Report cautions against the over-reliance on citation statistics

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A new report urges caution against the over-reliance on citation statistics such as the impact factor and h-index.

Promoting the sensible use of citation statistics in evaluating research, the report points out several common misuses. While the authors of the report recognise that assessment must be practical and that easily-derived citation statistics will be part of the process, they caution that citations provide only a limited and incomplete view of research quality. Research is too important, they say, to measure its value with only a single, coarse tool.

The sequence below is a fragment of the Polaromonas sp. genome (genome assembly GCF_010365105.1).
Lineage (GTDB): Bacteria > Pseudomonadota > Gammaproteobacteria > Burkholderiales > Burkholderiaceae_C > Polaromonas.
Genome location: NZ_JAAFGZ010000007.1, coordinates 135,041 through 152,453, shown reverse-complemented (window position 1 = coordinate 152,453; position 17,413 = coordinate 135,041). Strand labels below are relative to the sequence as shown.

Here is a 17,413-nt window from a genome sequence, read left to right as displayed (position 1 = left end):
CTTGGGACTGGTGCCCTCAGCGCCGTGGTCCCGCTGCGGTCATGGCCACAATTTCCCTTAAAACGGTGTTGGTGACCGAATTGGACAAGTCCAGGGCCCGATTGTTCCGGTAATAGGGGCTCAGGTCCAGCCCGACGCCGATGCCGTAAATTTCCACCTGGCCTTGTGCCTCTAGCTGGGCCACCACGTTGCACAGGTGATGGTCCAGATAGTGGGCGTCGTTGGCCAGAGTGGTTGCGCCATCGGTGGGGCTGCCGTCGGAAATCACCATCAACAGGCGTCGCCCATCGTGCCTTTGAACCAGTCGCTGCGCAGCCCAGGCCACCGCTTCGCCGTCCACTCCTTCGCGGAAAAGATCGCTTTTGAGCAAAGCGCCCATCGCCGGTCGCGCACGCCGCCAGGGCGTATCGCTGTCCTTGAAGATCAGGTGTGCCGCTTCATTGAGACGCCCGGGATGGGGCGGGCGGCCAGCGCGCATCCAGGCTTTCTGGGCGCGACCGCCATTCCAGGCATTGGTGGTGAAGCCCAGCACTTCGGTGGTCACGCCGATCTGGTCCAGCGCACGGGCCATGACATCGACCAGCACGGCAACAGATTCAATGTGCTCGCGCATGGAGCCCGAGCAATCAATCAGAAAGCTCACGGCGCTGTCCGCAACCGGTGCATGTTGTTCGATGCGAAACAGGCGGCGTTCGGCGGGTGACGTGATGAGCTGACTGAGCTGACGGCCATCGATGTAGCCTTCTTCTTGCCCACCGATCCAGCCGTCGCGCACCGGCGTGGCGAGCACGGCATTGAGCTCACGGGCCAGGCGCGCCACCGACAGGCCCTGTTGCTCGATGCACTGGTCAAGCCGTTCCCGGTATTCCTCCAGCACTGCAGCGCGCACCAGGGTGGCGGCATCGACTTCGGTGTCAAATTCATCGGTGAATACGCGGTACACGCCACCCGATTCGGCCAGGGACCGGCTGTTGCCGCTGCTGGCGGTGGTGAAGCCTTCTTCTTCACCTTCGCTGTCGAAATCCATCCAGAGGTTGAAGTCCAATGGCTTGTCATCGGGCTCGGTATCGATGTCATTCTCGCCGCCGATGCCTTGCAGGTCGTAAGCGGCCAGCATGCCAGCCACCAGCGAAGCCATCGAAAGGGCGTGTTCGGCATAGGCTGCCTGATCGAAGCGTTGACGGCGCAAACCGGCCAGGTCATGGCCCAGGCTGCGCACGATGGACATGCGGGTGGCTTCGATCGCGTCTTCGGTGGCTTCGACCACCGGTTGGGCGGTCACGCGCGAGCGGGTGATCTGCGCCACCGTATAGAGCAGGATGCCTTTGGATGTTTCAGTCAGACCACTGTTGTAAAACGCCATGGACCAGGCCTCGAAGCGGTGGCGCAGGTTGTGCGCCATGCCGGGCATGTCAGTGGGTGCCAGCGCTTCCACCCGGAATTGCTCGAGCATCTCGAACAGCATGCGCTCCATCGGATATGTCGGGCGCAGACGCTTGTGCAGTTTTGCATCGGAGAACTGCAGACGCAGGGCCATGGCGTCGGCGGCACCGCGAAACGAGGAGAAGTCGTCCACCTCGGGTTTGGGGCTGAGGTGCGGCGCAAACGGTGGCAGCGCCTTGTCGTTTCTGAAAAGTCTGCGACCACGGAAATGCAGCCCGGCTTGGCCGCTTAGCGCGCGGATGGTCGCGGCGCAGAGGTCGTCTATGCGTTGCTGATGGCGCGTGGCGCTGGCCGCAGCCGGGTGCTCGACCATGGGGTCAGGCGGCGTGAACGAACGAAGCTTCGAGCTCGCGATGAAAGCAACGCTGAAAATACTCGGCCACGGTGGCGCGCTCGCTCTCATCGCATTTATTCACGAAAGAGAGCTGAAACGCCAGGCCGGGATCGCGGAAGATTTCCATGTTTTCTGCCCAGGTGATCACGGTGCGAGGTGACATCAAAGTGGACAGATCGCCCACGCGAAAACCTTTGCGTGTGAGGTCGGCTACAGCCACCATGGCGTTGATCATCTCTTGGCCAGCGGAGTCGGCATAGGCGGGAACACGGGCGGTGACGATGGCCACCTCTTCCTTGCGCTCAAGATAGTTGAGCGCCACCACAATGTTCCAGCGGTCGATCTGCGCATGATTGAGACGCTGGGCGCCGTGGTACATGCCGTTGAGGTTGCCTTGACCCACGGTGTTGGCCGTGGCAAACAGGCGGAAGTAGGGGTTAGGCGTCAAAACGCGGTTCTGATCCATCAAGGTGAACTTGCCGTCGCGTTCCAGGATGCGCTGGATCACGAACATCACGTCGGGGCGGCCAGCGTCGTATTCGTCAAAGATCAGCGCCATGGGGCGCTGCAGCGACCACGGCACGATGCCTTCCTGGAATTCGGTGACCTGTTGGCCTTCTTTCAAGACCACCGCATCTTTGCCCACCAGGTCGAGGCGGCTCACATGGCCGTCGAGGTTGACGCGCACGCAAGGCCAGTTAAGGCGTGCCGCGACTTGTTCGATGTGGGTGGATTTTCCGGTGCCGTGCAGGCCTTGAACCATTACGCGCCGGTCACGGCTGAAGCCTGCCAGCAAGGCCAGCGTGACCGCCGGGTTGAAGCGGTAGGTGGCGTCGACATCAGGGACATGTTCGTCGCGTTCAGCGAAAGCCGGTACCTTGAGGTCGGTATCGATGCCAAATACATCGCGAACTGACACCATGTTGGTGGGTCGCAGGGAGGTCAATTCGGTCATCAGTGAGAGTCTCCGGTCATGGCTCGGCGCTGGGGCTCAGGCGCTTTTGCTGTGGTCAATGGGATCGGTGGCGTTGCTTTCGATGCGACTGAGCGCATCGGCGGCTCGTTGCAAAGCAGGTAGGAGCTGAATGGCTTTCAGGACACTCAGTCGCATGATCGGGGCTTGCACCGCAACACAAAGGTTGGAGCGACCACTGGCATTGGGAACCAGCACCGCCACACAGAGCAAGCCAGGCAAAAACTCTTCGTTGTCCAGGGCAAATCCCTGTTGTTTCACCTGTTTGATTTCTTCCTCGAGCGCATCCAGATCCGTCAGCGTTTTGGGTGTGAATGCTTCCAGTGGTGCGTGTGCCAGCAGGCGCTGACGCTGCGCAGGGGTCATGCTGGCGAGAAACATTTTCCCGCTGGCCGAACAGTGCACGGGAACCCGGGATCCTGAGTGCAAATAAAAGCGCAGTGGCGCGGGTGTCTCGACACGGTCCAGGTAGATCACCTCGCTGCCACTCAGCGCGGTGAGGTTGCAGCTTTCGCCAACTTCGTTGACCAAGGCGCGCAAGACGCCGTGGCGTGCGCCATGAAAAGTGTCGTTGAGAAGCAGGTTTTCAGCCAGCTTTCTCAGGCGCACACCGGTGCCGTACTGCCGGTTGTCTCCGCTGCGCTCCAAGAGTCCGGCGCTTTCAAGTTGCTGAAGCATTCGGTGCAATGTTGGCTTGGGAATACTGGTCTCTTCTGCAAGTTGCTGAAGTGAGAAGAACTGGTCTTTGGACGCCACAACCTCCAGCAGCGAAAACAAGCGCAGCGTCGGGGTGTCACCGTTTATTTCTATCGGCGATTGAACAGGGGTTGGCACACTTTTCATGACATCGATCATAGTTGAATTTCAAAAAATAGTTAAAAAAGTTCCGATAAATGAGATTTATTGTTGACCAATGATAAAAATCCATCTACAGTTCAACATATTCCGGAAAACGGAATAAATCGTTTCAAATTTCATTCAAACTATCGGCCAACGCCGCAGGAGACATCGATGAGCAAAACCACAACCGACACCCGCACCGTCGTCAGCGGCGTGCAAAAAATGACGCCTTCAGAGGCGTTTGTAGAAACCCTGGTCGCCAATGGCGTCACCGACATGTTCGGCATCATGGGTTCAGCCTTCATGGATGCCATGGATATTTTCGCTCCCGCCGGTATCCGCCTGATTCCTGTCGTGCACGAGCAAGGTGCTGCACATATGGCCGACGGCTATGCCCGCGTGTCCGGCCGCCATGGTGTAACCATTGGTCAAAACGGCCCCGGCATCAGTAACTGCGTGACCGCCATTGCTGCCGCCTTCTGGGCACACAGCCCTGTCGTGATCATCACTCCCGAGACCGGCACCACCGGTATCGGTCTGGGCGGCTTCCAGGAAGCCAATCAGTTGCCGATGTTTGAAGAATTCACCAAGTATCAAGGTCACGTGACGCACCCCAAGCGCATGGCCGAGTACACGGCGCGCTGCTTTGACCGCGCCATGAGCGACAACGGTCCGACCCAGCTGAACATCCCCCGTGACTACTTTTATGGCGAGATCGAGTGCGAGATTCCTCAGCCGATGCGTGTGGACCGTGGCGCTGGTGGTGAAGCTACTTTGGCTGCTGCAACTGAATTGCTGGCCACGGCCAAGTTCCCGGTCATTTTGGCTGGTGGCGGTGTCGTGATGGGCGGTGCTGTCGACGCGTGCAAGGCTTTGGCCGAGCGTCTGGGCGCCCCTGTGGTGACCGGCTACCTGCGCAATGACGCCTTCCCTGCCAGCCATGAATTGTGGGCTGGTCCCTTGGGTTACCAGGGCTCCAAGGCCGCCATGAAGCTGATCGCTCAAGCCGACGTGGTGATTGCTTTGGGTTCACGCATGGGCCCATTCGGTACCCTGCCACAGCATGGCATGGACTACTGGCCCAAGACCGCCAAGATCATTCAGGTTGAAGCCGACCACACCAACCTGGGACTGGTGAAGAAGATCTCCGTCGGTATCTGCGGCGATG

The report points out that statistics are not more accurate when they are improperly used; statistics can mislead when they are misused or misunderstood. It also points out that the meaning of citations is not well-understood. This means that a citation's meaning can be very far from 'impact', making the objectivity of citations illusory. In addition, while having a single number to judge quality is indeed simple, it can lead to a shallow understanding of something as complicated as research. Numbers are not inherently superior to sound judgements, observes the report.

The report, entitled Citation Statistics, on the use of citations in assessing research quality, strongly, was commissioned by the International Mathematical Union (IMU) in cooperation with the International Council on Industrial and Applied Mathematics (ICIAM), and the Institute of Mathematical Statistics (IMS). The work was also based on practices as reported from mathematicians and other scientists from around the world.